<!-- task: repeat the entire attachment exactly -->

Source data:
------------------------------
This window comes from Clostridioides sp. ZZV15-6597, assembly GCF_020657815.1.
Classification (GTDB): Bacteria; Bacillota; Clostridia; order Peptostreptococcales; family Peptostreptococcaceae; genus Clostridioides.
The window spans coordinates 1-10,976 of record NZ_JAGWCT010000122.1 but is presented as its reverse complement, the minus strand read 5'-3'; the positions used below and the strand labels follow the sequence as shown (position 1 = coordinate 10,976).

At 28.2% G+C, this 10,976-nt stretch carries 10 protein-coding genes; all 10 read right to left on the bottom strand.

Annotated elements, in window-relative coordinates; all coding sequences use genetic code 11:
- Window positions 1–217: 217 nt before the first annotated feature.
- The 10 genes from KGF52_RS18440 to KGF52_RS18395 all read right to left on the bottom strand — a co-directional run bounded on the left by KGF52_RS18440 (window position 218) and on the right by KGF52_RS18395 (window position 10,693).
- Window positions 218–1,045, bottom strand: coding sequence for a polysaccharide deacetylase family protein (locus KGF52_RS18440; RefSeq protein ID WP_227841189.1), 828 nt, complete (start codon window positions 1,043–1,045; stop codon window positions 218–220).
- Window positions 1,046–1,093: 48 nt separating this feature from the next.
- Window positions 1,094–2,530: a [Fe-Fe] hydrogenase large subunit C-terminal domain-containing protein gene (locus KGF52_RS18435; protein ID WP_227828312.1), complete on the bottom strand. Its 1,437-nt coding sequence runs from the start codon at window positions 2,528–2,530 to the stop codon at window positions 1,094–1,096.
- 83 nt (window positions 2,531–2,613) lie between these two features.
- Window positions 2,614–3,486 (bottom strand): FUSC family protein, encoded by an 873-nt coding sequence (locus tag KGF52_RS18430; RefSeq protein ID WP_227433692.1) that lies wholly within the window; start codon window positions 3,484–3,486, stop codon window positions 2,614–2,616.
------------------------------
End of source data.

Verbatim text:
This window comes from Clostridioides sp. ZZV15-6597, assembly GCF_020657815.1.
Classification (GTDB): Bacteria; Bacillota; Clostridia; order Peptostreptococcales; family Peptostreptococcaceae; genus Clostridioides.
The window spans coordinates 1-10,976 of record NZ_JAGWCT010000122.1 but is presented as its reverse complement, the minus strand read 5'-3'; the positions used below and the strand labels follow the sequence as shown (position 1 = coordinate 10,976).

At 28.2% G+C, this 10,976-nt stretch carries 10 protein-coding genes; all 10 read right to left on the bottom strand.

Annotated elements, in window-relative coordinates; all coding sequences use genetic code 11:
- Window positions 1–217: 217 nt before the first annotated feature.
- The 10 genes from KGF52_RS18440 to KGF52_RS18395 all read right to left on the bottom strand — a co-directional run bounded on the left by KGF52_RS18440 (window position 218) and on the right by KGF52_RS18395 (window position 10,693).
- Window positions 218–1,045, bottom strand: coding sequence for a polysaccharide deacetylase family protein (locus KGF52_RS18440; RefSeq protein ID WP_227841189.1), 828 nt, complete (start codon window positions 1,043–1,045; stop codon window positions 218–220).
- Window positions 1,046–1,093: 48 nt separating this feature from the next.
- Window positions 1,094–2,530: a [Fe-Fe] hydrogenase large subunit C-terminal domain-containing protein gene (locus KGF52_RS18435; protein ID WP_227828312.1), complete on the bottom strand. Its 1,437-nt coding sequence runs from the start codon at window positions 2,528–2,530 to the stop codon at window positions 1,094–1,096.
- 83 nt (window positions 2,531–2,613) lie between these two features.
- Window positions 2,614–3,486 (bottom strand): FUSC family protein, encoded by an 873-nt coding sequence (locus tag KGF52_RS18430; RefSeq protein ID WP_227433692.1) that lies wholly within the window; start codon window positions 3,484–3,486, stop codon window positions 2,614–2,616.